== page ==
Skip to main content
Library homepage
 
Mathematics LibreTexts

12.1: Directed Graphs

  • Page ID
    60133
  • \( \newcommand{\vecs}[1]{\overset { \scriptstyle \rightharpoonup} {\mathbf{#1}} } \) \( \newcommand{\vecd}[1]{\overset{-\!-\!\rightharpoonup}{\vphantom{a}\smash {#1}}} \)\(\newcommand{\id}{\mathrm{id}}\) \( \newcommand{\Span}{\mathrm{span}}\) \( \newcommand{\kernel}{\mathrm{null}\,}\) \( \newcommand{\range}{\mathrm{range}\,}\) \( \newcommand{\RealPart}{\mathrm{Re}}\) \( \newcommand{\ImaginaryPart}{\mathrm{Im}}\) \( \newcommand{\Argument}{\mathrm{Arg}}\) \( \newcommand{\norm}[1]{\| #1 \|}\) \( \newcommand{\inner}[2]{\langle #1, #2 \rangle}\) \( \newcommand{\Span}{\mathrm{span}}\) \(\newcommand{\id}{\mathrm{id}}\) \( \newcommand{\Span}{\mathrm{span}}\) \( \newcommand{\kernel}{\mathrm{null}\,}\) \( \newcommand{\range}{\mathrm{range}\,}\) \( \newcommand{\RealPart}{\mathrm{Re}}\) \( \newcommand{\ImaginaryPart}{\mathrm{Im}}\) \( \newcommand{\Argument}{\mathrm{Arg}}\) \( \newcommand{\norm}[1]{\| #1 \|}\) \( \newcommand{\inner}[2]{\langle #1, #2 \rangle}\) \( \newcommand{\Span}{\mathrm{span}}\)\(\newcommand{\AA}{\unicode[.8,0]{x212B}}\)

    Some networks include connections that only allow travel in one direction (one-way roads; transmitters that are not receivers, etc.). These can be modeled using directed graphs.

    Definition: Directed Graph

    A directed graph, or digraph for short, consists of two sets:

    \(V\), whose elements are the vertices of the digraph; and

    \(A\), whose elements are ordered pairs from \(V\), so

    \[A ⊆ \{(v_1, v_2) | v_1, v_2 ∈ V \}.\]

    The elements of \(A\) are referred to as the arcs of the digraph.

    When drawing a digraph, we draw an arrow on each arc so that it points from the first vertex of the ordered pair to the second vertex.

    Like multigraphs, we will not study digraphs in this course, but you should be aware of the basic definition. Many of the results we will cover in this course, generalise to the context of digraphs.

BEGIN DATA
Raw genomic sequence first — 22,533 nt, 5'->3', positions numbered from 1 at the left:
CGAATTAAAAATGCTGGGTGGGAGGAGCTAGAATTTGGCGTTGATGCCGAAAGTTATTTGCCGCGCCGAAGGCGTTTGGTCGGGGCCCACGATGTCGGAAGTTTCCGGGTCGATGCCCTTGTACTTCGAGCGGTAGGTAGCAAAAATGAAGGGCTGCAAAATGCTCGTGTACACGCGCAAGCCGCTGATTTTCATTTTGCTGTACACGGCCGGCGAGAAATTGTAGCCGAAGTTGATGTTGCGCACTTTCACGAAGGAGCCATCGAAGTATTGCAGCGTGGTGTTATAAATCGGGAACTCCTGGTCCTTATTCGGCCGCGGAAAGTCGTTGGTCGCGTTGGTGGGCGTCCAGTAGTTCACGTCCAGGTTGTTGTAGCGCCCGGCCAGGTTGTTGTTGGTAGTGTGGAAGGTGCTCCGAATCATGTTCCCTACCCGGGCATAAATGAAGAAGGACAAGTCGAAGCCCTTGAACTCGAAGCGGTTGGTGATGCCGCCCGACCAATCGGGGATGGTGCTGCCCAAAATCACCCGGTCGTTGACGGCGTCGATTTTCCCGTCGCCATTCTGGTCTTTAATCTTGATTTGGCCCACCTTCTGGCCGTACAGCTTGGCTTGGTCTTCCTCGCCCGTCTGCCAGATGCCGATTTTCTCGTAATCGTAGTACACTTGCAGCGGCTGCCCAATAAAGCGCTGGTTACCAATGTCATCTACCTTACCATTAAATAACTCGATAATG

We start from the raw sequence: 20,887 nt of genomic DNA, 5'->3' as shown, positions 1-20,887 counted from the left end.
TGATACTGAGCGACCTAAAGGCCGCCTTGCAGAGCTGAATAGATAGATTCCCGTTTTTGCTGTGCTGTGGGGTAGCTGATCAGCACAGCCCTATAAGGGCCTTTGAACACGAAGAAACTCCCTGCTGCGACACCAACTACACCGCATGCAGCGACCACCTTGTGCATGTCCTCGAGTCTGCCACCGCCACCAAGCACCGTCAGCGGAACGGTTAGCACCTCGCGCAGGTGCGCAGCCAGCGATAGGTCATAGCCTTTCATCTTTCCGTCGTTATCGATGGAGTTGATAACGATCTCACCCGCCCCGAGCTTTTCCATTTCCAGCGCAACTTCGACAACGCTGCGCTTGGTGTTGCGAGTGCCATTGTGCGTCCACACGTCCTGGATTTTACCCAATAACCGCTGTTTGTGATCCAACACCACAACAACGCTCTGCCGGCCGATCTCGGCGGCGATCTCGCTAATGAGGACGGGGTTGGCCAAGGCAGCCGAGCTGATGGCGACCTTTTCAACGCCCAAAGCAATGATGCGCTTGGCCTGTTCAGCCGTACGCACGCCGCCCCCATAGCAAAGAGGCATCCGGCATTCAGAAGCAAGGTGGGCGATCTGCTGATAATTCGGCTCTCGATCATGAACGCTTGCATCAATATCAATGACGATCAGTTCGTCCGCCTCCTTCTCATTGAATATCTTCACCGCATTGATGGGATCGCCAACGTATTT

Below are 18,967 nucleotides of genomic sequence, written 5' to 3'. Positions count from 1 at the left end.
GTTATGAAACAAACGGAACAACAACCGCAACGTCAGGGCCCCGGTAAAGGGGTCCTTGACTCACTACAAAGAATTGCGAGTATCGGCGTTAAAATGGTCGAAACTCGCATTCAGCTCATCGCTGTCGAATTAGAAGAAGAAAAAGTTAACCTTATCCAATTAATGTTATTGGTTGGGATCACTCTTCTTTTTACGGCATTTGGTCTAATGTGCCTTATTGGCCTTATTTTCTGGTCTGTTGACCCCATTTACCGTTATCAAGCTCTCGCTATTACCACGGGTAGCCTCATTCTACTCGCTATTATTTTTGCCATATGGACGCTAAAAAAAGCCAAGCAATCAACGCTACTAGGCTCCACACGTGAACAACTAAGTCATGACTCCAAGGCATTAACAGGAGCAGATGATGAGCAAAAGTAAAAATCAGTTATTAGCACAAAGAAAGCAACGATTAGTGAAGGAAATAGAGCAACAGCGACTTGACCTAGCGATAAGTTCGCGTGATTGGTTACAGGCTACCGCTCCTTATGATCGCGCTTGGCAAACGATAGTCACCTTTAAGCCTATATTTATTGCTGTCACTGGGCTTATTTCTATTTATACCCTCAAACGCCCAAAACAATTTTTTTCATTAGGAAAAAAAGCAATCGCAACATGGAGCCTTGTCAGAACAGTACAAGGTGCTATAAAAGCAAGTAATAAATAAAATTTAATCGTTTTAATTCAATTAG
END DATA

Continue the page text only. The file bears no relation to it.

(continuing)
Example \(\PageIndex{1}\)

    A digraph.

    clipboard_e6cb79bb5779a462e26e7c4aecb4ba311.png

    We will give one example of generalising a result on graphs, to the context of digraphs. In order to do so, we need a definition.

    Definition: Word

    The outvalency or outdegree of a vertex \(v\) in a digraph is the number of arcs whose first entry is \(v\), i.e.,

    \[ |\{w ∈ V | (v, w) ∈ A\}|. \]

    The invalency or indegree of a vertex \(v\) in a digraph is the number of arcs whose second entry is \(v\).

    Notation

    The outvalency of vertex \(v\) is denoted by \(d^+(v)\). The invalency of vertex \(v\) is denoted by \(d^−(v)\).

    Lemma \(\PageIndex{1}\): Euler's Handshaking Lemma For Digraphs

    For any digraph,

    \[\sum_{v∈V} d^+(v) = \sum_{v∈V} d^-(v) = |A|. \]

    Proof

    For the left-hand side of the equation, at every vertex we count the number of arcs that begin at that vertex. Since each of these arcs ends at some vertex, we get the same result in the middle part of the equation, where at every vertex we count the number of arcs that end at that vertex. In each case, we have counted every arc precisely once, so both of these values are equal to the right-hand side of the equation, the number of arcs in the digraph.

    Exercise \(\PageIndex{1}\)

    1. Use induction to prove Euler’s handshaking lemma for digraphs that have no loops (arcs of the form (\(v\), \(v\)) or multiarcs (more than one arc from some vertex \(u\) to some other vertex \(v\)).
    2. A digraph isomorphism is a bijection on the vertices that preserves the arcs. Come up with a digraph invariant, and prove that it is an invariant.
    3. List the indegree and outdegree of each vertex of the digraph from Example 12.1.1

    This page titled 12.1: Directed Graphs is shared under a CC BY-NC-SA license and was authored, remixed, and/or curated by Joy Morris.

    • Was this article helpful?